The most attentive of pianophiles would be hard-pressed to name any winner of the Chopin prize in Warsaw since Krystian Zimerman in 1975. Van Cliburn founded a Texas competition in his own name, but it has not produced another Van Cliburn. In an attempt to drum up publicity, he now sponsors a competition for amateur pianists - won last week by a Massachusetts professor of artificial intelligence.

The name of the last Leeds laureate eludes me, as does the winner of the London International Piano Competition just three months ago, under the patronage of the Prince of Wales. The Carl Flesch, one of the toughest violin contests, expired last year for lack of funding and public interest.

A flurry of conducting championships has failed to produce great conductors. Watching the Kondrashin finals in Amsterdam a few years back, I heard the Rite of Spring played exactly the same way four times over; the players simply ignored the competing conductors. Another baton round, the Donatella Flick, comes up at the Barbican in the autumn, again under Prince Charles's aegis.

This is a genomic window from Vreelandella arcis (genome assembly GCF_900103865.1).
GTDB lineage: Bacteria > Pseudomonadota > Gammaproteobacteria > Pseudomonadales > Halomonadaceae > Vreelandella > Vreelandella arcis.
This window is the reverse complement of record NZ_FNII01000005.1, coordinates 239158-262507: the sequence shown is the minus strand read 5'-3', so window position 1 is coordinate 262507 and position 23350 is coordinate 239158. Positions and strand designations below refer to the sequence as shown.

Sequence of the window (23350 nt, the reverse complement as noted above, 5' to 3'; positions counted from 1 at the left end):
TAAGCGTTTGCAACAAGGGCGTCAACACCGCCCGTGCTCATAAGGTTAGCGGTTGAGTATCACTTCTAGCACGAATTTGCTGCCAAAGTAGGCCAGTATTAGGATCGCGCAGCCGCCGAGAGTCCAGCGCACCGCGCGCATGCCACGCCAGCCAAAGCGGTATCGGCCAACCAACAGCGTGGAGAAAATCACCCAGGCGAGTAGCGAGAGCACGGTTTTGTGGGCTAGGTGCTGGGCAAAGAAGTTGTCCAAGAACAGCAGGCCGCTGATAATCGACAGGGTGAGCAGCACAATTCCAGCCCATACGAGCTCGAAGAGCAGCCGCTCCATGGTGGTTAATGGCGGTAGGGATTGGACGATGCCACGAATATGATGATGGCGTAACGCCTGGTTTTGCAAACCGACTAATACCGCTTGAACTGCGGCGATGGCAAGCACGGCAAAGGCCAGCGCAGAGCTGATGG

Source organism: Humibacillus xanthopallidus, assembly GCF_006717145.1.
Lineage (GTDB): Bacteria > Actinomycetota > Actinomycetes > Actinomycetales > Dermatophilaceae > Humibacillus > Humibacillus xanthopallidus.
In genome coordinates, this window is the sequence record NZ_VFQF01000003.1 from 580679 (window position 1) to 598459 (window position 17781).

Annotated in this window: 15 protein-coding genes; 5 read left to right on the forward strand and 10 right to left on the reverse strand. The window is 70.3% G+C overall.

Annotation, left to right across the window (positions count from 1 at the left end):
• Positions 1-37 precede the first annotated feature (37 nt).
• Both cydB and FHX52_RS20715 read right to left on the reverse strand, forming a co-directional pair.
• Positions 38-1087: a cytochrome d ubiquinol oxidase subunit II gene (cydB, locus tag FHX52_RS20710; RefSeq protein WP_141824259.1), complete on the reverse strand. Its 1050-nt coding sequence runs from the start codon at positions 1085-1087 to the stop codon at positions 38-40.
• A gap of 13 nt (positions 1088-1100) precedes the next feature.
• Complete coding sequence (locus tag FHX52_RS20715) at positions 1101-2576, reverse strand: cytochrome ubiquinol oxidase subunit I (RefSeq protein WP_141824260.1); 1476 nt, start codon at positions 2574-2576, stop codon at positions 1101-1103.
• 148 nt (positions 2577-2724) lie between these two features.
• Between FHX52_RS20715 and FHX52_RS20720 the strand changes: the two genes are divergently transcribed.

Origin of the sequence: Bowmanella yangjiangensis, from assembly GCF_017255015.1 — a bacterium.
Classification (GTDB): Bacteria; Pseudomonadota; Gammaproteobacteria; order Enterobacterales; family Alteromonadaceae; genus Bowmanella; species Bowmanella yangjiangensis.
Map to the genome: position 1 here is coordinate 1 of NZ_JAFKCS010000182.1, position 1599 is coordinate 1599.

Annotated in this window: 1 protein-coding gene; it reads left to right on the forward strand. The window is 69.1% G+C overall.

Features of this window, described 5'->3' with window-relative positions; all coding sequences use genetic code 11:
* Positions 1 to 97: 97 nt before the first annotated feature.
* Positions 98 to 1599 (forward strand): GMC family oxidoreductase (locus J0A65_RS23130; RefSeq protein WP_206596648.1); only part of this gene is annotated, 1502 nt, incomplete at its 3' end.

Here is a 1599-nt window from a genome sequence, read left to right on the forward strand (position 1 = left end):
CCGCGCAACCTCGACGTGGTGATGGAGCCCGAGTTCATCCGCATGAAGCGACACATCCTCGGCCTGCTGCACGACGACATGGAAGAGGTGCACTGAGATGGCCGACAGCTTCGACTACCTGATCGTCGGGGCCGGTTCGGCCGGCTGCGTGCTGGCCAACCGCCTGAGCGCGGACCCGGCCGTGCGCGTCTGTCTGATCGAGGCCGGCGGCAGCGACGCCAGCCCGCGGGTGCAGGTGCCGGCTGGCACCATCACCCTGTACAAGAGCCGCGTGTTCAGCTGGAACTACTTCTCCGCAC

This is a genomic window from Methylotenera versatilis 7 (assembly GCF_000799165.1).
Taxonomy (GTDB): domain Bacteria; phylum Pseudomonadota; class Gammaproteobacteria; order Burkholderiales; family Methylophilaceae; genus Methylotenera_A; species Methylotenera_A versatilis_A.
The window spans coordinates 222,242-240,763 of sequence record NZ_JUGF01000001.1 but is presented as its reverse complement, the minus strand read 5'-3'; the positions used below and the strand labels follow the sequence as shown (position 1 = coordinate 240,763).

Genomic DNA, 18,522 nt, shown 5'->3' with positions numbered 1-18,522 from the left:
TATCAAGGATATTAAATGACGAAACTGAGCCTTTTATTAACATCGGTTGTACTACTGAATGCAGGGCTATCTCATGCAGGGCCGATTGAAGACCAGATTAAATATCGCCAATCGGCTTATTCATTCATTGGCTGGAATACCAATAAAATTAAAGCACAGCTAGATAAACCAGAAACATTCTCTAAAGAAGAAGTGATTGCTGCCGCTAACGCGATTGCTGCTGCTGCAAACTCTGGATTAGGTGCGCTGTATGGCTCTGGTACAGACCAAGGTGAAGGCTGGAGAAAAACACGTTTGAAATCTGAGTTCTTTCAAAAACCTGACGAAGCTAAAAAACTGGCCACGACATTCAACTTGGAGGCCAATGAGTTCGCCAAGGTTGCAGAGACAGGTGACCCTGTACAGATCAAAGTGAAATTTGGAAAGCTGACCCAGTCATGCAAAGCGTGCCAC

The fame that came with winning was often an intolerable burden. The clarinettist Emma Johnson, now 36 and a serene interpreter, has told me how much she hates being introduced wherever she plays as a "former BBC Young Musician of the Year".

Nicola Loud, 27, another BBC victim, is struggling 12 years on to establish her credentials as a solo violinist. She might have had it easier without the inflated expectations aroused by her crowning moment.